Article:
I valued these quests not for the chance to fight yet another predictable battle, but for the insight they offered into these people’s lives and their philosophies. Particularly memorable are a few quests you can do with Yuriko, Jin’s childhood caretaker, now an elderly woman he has enlisted for her knowledge of poisonous flowers. Her quests offer an opportunity for reflection on memory, decline, and impermanence, and they tie in beautifully with the natural splendor of the island itself.
With its quasi-historical setting and its open world filled with activities and upgrades, comparisons to the Assassin’s Creed games are inevitable, so let’s not beat around the bush: Ghost of Tsushima is extremely reminiscent of many entries in the Ubisoft action franchise and other, similar open-world games, both in terms of its combat and its structure. If you like maps with a lot of icons on them offering up things to do, you’re going to be very happy with this game.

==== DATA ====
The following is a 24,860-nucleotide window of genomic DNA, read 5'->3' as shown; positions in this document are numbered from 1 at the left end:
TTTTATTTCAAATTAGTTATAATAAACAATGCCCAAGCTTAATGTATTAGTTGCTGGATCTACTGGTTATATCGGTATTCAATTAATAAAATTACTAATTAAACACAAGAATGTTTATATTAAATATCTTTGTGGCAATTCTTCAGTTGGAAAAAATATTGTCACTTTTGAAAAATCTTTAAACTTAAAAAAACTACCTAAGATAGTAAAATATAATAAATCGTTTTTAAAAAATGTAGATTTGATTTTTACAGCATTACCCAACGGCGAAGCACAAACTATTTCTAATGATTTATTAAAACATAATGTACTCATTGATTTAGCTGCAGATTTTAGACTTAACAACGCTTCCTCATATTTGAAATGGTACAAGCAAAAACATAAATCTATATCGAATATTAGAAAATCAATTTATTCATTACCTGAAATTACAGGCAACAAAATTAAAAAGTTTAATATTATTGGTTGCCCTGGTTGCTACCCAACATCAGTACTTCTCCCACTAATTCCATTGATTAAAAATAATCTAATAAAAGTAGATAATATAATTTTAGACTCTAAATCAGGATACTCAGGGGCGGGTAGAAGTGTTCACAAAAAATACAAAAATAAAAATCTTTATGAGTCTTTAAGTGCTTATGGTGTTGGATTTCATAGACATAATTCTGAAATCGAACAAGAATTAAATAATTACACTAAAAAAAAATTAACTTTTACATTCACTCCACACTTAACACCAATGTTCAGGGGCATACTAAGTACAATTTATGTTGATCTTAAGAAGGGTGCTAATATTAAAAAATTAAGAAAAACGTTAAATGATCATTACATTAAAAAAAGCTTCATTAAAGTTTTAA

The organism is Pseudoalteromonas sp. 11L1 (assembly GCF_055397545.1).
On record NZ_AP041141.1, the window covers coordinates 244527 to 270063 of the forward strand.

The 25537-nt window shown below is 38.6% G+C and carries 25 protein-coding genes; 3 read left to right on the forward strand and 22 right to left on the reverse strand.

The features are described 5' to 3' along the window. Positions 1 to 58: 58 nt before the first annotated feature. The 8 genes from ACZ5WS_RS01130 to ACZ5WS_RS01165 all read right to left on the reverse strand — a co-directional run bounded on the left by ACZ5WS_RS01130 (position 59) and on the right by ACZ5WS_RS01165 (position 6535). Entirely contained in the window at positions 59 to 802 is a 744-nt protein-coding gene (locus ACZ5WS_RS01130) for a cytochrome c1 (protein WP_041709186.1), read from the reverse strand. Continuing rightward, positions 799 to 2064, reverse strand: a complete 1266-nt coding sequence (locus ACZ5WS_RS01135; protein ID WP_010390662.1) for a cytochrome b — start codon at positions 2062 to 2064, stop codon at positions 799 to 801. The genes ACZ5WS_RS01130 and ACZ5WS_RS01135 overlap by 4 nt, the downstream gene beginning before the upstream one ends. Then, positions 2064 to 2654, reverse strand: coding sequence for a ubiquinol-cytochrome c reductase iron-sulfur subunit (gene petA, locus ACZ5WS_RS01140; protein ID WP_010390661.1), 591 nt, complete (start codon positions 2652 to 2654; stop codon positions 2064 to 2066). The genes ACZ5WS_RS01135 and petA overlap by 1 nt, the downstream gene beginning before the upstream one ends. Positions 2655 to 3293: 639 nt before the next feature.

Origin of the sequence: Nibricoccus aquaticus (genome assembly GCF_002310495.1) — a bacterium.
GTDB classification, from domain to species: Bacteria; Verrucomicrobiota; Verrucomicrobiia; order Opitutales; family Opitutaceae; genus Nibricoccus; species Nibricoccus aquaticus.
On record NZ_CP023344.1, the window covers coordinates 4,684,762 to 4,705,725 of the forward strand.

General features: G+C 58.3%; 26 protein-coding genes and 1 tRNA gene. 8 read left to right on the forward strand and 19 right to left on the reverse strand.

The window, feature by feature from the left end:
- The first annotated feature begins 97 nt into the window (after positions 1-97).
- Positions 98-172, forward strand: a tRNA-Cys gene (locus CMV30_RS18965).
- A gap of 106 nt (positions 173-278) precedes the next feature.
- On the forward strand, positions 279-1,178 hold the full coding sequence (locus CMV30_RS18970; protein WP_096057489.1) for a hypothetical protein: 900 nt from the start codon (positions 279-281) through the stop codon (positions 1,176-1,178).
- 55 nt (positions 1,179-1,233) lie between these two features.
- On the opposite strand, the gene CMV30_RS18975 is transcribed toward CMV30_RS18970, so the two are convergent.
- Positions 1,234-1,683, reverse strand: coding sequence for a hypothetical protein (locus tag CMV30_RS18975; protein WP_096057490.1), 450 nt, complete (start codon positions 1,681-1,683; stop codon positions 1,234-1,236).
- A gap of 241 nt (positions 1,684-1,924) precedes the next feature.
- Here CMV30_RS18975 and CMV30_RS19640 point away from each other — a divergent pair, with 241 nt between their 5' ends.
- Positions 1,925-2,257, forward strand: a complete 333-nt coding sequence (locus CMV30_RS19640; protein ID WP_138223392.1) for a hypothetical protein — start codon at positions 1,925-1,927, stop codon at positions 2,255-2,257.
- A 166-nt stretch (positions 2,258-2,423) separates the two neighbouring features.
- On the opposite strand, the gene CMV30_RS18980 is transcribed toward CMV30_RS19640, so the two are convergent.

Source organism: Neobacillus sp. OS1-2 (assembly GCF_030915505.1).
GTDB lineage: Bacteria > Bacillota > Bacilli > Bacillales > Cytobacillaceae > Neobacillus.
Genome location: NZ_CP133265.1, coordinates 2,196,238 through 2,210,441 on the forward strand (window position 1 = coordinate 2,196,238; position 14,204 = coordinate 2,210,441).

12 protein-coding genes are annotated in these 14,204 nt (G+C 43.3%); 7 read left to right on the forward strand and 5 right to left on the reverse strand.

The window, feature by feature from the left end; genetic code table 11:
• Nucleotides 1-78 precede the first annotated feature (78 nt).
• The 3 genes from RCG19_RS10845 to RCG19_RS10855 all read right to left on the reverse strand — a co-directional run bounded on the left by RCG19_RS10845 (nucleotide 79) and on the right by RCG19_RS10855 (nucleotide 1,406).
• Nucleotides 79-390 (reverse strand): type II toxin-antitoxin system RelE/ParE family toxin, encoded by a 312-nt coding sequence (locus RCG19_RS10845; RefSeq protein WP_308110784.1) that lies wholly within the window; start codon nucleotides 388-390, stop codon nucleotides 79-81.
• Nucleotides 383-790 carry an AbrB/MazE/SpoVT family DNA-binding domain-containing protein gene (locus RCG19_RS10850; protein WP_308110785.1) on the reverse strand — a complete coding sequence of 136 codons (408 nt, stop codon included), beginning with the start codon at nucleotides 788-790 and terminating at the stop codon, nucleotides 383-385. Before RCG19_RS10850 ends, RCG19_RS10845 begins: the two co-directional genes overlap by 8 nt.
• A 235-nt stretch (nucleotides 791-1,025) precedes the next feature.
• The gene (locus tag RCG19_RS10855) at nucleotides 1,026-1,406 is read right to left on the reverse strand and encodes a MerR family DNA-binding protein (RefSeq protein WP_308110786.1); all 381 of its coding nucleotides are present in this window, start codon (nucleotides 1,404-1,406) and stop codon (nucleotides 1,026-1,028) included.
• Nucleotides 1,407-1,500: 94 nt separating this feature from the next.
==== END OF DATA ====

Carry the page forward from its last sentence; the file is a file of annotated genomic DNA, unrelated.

This is a world that, for better or worse — worse, if you ask me — lays itself out for you like a buffet crying out to be consumed. Everywhere you go, you’re liable to hear the telltale chirp of a golden bird, eager to lead you to yet another of the game’s hundreds of points of interest, where another collectible or another opportunity for incremental progress toward some upgrade awaits.